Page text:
The best thing to do when a phishing email is received is to delete it. Here are some warning signs that may indicate a phishing attempt.

  • Phishing emails are crafted by computer hackers, not English majors. Watch for spelling and grammatical mistakes. If an email includes spelling, punctuation, and grammar errors, it is likely a sign you’ve received a phishing email.
  • Avoid emails that sounds like a salesman.  Phishing emails often try to create a sense of urgency or demand immediate action. If you click that link and provide your personal information, you may regret it. 
  • Legitimate government agencies won’t ask for your personal information. Never respond to the email with your personal data. Even if the icon or logo looks legit.
  • Read the warning letters issued by the FTC and FDA to seven sellers of unapproved and misbranded products, claiming they can treat or prevent the Coronavirus.
  • You can report phishing to The Cybersecurity and Infrastructure Security Agency (CISA) by sending email to phishing-report@us-cert.gov.

Scams to Veterans Age 65 or Older

 Veterans are being targeted by COVID-19 robocalls and other scams that ask for their health insurance information, particularly Medicare numbers. Veterans are also pitched fake covid-19 vaccines and tests. The scammer then makes false claims against the veteran’s Medicare account. There have been recent news reports that scammers even have approached residents at senior housing and assisted-living facilities for Medicare scams. There have been reports of teams in people in white coats going door-to-door offering fake virus testing. After money is exchanged, the victim is hit again with a phone call from someone pretending to be nurse offering test results after they receive a credit card number.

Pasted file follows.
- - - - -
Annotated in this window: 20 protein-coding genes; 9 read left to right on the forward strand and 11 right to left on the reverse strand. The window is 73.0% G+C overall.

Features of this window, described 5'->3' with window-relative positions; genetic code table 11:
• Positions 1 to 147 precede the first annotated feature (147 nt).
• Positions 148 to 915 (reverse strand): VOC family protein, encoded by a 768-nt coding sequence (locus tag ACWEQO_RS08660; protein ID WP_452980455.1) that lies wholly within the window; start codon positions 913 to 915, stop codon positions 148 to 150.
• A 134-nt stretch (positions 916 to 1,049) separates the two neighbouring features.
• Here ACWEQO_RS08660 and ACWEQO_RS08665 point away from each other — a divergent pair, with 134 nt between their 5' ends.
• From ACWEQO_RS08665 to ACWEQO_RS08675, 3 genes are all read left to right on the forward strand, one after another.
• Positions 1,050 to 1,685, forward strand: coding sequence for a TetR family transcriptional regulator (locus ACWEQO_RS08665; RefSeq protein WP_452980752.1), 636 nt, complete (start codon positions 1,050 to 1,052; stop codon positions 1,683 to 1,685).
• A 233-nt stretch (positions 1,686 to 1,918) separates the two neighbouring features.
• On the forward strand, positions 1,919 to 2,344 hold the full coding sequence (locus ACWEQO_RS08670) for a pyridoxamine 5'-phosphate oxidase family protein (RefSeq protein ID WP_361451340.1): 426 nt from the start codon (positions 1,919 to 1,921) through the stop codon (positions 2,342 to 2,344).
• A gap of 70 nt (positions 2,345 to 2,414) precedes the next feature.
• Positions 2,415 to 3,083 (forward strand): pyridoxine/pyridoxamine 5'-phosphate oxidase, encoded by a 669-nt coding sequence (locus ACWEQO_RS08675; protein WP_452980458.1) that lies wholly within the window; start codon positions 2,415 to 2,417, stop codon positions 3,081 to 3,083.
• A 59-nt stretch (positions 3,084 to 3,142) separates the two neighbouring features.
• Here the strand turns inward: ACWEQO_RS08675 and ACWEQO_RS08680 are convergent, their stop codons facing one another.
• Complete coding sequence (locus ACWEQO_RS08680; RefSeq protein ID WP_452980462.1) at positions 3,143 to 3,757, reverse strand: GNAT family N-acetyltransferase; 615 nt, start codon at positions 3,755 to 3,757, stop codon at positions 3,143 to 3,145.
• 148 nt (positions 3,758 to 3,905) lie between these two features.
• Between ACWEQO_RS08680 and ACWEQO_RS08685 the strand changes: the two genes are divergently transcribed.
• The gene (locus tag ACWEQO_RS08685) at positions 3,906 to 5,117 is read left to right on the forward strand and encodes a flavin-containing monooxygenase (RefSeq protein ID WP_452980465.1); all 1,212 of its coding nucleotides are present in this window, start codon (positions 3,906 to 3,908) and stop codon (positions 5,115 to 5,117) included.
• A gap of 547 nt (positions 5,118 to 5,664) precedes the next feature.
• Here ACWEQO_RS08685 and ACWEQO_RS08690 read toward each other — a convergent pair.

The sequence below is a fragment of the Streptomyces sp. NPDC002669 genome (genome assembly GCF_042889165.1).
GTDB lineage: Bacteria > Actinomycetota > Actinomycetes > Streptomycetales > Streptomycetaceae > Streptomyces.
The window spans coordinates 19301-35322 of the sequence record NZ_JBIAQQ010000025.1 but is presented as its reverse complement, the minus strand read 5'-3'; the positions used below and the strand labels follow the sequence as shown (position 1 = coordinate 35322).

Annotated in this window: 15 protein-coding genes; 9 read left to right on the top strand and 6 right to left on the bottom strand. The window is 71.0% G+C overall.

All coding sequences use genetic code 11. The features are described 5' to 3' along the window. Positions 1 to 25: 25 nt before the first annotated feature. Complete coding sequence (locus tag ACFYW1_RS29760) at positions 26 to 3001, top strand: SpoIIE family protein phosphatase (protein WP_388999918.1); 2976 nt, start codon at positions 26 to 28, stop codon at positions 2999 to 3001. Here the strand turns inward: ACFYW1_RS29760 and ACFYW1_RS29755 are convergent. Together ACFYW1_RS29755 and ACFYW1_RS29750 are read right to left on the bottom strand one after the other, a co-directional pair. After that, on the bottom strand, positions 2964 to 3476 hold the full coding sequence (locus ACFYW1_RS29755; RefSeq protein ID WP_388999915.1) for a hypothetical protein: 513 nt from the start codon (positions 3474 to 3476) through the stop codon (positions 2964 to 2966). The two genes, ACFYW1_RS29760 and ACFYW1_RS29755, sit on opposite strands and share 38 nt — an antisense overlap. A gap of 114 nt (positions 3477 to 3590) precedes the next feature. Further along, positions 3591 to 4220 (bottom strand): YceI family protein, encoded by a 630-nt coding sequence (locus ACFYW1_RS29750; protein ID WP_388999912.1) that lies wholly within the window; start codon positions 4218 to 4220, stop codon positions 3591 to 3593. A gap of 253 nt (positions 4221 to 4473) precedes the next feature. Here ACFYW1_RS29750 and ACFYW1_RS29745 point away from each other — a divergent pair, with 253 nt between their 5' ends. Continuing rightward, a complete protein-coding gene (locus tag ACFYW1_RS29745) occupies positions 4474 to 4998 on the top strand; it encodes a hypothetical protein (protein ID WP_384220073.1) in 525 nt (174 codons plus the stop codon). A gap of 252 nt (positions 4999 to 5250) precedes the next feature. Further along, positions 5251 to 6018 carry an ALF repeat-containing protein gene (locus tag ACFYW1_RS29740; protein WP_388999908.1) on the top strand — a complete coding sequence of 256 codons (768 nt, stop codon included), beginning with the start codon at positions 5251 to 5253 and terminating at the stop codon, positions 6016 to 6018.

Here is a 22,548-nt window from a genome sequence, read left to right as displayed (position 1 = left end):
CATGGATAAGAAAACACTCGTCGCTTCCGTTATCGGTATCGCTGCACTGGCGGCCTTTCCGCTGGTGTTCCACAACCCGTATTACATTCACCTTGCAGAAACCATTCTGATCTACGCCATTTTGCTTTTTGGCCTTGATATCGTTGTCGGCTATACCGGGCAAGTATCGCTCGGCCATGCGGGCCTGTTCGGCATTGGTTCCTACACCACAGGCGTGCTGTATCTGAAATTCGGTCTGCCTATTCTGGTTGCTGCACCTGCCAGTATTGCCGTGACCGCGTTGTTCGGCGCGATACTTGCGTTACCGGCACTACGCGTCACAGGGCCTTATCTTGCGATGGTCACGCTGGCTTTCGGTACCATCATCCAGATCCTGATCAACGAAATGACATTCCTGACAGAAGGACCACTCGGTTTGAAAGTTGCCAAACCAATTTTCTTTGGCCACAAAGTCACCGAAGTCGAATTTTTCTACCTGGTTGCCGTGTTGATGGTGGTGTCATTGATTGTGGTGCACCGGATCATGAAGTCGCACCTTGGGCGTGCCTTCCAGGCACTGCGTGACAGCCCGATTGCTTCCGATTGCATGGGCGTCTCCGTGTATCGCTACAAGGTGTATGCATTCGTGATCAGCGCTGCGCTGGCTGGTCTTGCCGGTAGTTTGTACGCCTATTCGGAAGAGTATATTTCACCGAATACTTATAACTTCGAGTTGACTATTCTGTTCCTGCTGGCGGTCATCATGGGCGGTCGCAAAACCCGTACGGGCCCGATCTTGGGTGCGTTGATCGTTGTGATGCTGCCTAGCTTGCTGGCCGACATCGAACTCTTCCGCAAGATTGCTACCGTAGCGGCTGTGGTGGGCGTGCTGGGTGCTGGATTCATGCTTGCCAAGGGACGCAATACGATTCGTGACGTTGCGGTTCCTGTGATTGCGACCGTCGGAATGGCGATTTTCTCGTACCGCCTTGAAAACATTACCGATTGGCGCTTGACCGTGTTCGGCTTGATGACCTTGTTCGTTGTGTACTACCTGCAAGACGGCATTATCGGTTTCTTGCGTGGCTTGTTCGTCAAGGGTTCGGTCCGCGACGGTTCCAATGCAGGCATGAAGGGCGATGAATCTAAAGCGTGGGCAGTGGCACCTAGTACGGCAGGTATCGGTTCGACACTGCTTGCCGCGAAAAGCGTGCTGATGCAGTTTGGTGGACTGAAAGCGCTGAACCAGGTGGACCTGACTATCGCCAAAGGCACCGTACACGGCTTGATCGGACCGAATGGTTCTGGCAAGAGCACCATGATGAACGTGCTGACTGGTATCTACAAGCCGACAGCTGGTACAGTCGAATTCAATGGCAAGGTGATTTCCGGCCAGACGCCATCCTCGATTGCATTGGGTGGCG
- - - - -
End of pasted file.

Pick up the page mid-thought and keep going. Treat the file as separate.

What to do:

  • If a Marine gets a knock at their door offering medical testing, do not let them in. Call Military Police or local community police immediately. Also give your parents and grandparents this same information, and advise them never to give Medicare numbers to anyone they don’t know.
  • If someone calls or sends an email offering COVID-19 testing and it has not been authorized by a physician, they are advised to call the police immediately and keep a record of the person's name and the date of the encounter.
  • The Tricare MHS Nurse Advice Line is available to answer service members’ questions.
  • The best defense is to say NO if anyone contacts you and asks for your Social Security number, bank account number, credit card information, Medicare ID number, driver’s license number, or any other personally identifiable information by phone, in person, by text message, or email.

Charity Scams

Military Service members and families must also beware of charity scams. Scammers will reach out via phone and pose as a real charity or pretend to be following up on a donation pledge.

What to do:

Verify a charitable organization’s authenticity before you donate. Visit the Federal Trade Commission’s (FTC) website to learn how to verify a charity.

Bread Crumbing Scam

Beware of PROFITs and NON-Profits that “breadcrumb’ you to buy Products and Services. They pretend to offer free consultation but will require you to purchase products and services.

What to do:

Ignore calls and emails claiming low-cost insurance or other suspicious deals. Don’t press “1” or another key to be removed from a call list.